Estimation of eddy heat transport in the global ocean from Argo data
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The Argo data are used to calculate eddy (turbulence) heat transport (EHT) in the global ocean and analyze its horizontal distribution and vertical structure. We calculate the EHT by averaging all the ν′,T′ profiles within each 2° × 2° bin. The velocity and temperature anomalies are obtained by removing their climatological values from the Argo “instantaneous” values respectively. Through the Student’s t -test and an error evaluation, we obtained a total of 87% Argo bins with significant depth-integrated EHTs (D-EHTs). The results reveal a positive-and-negative alternating D-EHT pattern along the western boundary currents (WBC) and Antarctic Circumpolar Current (ACC). The zonally-integrated D-EHT (ZI-EHT) of the global ocean reaches 0.12 PW in the northern WBC band and −0.38 PW in the ACC band respectively. The strong ZI-EHT across the ACC in the global ocean is mainly caused by the southern Indian Ocean. The ZI-EHT in the above two bands accounts for a large portion of the total oceanic heat transport, which may play an important role in regulating the climate. The analysis of vertical structures of the EHT along the 35°N and 45°S section reveals that the oscillating EHT pattern can reach deep in the northern WBC regions and the Agulhas Return Current (ARC) region. It also shows that the strong EHT could reach 600 m in the WBC regions and 1 000 m in the ARC region, with the maximum mainly located between 100 and 400 m depth. The results would provide useful information for improving the parameterization scheme in models.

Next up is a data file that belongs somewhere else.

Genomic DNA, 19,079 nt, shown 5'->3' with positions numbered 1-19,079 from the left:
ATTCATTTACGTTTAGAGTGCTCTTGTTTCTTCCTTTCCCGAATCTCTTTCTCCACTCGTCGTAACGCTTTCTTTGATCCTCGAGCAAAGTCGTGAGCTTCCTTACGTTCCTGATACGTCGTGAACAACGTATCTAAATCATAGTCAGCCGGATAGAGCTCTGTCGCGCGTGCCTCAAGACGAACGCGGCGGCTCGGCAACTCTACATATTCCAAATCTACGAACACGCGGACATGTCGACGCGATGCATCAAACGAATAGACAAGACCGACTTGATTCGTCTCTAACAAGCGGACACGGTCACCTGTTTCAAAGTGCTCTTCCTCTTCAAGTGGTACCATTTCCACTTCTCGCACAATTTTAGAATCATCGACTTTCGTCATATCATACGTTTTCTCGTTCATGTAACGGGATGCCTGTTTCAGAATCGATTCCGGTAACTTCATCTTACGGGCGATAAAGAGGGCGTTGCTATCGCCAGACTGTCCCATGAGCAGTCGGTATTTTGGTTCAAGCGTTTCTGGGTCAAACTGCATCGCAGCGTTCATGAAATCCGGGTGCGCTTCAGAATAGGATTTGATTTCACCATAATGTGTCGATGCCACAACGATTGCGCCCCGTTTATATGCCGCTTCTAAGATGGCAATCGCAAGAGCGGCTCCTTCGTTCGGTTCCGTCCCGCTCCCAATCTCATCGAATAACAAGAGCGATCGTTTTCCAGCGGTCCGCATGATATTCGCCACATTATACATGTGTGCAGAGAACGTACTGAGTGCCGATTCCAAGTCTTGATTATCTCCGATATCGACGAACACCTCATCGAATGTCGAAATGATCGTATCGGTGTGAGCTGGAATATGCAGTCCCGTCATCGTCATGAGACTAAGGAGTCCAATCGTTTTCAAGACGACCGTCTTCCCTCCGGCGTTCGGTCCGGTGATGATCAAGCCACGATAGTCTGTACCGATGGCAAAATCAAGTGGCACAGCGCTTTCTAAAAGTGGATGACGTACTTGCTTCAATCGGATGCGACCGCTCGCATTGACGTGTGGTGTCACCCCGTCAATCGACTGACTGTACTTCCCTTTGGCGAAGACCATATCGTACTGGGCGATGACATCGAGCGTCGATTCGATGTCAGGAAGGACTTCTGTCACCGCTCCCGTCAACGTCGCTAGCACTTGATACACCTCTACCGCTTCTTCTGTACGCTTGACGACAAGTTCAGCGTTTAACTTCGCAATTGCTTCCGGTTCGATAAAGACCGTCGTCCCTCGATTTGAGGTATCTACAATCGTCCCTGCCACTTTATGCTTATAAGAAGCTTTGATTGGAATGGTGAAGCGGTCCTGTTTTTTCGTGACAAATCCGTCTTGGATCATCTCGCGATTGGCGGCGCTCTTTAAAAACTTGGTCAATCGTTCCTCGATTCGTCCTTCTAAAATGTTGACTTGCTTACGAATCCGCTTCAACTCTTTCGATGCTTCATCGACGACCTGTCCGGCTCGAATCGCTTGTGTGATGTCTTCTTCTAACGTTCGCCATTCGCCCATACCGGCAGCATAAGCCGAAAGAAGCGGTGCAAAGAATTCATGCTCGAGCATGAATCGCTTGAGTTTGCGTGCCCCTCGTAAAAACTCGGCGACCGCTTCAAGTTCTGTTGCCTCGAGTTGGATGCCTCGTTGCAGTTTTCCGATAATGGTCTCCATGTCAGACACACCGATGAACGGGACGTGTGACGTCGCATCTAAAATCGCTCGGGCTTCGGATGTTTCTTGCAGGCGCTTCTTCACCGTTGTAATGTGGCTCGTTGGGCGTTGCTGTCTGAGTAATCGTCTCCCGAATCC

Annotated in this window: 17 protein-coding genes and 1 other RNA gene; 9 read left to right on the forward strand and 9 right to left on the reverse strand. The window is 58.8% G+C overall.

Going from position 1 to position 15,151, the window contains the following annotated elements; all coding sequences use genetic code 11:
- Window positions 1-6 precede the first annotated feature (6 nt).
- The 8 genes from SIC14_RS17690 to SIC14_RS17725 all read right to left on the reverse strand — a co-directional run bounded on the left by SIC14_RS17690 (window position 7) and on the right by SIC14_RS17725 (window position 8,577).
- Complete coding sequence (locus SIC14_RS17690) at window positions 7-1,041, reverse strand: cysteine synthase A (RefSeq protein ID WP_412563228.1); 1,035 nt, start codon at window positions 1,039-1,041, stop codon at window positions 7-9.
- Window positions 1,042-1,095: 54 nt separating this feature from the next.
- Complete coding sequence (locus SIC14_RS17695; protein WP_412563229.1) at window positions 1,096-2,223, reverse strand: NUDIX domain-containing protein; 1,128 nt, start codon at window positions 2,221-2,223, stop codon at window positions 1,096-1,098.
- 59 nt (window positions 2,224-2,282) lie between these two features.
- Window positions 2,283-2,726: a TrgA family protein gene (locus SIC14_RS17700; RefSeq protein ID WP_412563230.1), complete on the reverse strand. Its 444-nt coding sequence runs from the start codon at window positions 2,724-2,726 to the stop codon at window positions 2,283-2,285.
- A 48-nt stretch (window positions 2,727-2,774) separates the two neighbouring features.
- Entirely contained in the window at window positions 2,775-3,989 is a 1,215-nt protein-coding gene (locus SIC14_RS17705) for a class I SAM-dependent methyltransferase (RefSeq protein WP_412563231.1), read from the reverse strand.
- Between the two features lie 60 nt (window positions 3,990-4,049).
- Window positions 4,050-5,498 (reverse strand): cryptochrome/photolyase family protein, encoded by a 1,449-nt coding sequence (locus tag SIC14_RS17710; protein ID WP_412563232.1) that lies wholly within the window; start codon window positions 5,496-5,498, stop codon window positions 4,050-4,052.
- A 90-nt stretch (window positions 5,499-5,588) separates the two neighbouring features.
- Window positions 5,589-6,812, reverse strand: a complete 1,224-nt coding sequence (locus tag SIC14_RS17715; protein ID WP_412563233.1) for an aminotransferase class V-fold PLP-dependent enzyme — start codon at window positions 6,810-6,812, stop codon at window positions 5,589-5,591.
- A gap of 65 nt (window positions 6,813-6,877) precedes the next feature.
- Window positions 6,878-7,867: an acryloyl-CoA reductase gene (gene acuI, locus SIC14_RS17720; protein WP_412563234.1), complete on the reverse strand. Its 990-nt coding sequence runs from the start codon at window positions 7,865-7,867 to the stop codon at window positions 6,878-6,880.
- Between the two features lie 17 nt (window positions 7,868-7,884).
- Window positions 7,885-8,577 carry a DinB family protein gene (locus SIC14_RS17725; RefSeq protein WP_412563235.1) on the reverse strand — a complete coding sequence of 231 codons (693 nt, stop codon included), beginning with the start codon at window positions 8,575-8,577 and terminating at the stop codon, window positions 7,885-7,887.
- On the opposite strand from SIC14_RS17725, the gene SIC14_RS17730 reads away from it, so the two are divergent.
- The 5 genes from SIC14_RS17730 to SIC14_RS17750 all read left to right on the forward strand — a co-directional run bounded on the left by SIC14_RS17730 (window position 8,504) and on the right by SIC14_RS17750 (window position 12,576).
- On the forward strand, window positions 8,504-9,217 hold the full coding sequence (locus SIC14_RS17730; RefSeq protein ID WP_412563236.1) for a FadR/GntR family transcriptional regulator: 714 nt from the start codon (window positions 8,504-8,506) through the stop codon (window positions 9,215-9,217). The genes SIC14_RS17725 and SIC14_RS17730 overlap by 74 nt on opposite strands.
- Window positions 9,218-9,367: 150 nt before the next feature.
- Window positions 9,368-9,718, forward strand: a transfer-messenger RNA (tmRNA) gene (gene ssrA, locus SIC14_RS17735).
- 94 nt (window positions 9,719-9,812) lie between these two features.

Key wordseddy heat transport Argo mesoscale eddy global ocean
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